By Michael Hegarty
Wordscape is a joint initiative by PLACE with the Verbal Arts Centre. The buildings, landscapes, townscapes and byways of Ulster have helped define and inform literature, poetry and spoken language. This collaboration will examine the context for the creation of written work and the design of towns, landscape and architecture. The project will develop towards the compilation of a high quality exhibition and high quality publication on the language and architecture of Ulster. At present we have completed the first stage of a web-based element. You can view it online at: http://www.wordscapeni.com/index
Landscape, townscape, architecture and places have always informed poetry, prose and drama. This is particularly true with the rich literary output created from Northern Ireland. The landscape inspiration for Seamus Heaney has been well explored, Louis MacNeice often referenced the buildings of Belfast and other writers have been similarly inspired. "The bare bones of a fanlight over a hungry door" uses the architecture of Belfast to exude the social circumstances of a time. The influence of literature and critical analysis on the built environment can similarly be shown. The stone laid to mark the construction of St. Columb’s Cathedral, Derry dates from 1633, and is inscribed: If stones could speak, then London's praise should sound, Who built this church and city from the ground.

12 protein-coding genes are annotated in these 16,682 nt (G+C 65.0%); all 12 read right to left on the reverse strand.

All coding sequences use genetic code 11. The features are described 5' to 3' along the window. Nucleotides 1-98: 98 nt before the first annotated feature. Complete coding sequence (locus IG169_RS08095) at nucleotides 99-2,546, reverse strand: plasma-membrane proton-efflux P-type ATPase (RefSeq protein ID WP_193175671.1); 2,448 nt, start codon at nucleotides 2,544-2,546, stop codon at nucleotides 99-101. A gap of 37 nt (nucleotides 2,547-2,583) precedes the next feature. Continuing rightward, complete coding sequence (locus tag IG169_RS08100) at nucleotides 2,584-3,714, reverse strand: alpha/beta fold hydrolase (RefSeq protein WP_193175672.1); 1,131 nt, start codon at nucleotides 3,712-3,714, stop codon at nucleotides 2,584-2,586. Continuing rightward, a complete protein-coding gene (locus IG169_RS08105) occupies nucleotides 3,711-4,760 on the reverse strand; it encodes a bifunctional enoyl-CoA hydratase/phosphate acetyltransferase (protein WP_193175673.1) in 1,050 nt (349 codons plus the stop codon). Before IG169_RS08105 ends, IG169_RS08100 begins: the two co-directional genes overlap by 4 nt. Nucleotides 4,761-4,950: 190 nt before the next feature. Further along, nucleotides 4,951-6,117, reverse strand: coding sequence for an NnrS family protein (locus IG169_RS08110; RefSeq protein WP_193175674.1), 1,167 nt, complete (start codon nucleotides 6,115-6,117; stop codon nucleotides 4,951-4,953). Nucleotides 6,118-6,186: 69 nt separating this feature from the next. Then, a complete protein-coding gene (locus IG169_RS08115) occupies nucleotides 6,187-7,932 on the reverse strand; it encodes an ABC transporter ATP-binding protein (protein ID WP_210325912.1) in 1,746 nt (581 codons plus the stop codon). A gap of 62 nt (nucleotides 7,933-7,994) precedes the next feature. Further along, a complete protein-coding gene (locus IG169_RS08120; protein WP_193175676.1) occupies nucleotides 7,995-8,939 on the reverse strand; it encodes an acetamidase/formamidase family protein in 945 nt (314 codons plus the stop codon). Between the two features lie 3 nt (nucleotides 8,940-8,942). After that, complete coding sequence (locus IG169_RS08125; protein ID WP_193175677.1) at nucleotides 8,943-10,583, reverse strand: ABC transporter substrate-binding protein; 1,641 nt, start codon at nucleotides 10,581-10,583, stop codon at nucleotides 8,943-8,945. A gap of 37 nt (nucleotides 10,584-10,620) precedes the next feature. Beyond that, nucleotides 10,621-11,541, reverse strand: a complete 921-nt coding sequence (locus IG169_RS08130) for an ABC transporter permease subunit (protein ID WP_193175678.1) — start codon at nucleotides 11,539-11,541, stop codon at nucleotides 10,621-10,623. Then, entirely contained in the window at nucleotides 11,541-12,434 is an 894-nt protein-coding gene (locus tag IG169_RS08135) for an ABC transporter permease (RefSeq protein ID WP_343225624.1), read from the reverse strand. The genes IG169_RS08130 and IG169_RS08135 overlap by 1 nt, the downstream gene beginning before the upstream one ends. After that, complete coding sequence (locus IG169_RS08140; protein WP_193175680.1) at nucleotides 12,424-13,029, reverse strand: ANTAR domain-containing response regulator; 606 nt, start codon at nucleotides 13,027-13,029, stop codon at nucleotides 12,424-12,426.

This new initiative Wordscape celebrates how stones can speak.
PLACE would like to involve others with this initiative. You can identifying architecture that inspired or is inspired by texts of prose and poetry - we'd like some of you to draw, photograph, video and otherwise document the cross-referenced texts and places. These will be located around Northern Ireland. The project and your work will be published on the web.
Find out more: http://www.wordscapeni.com/index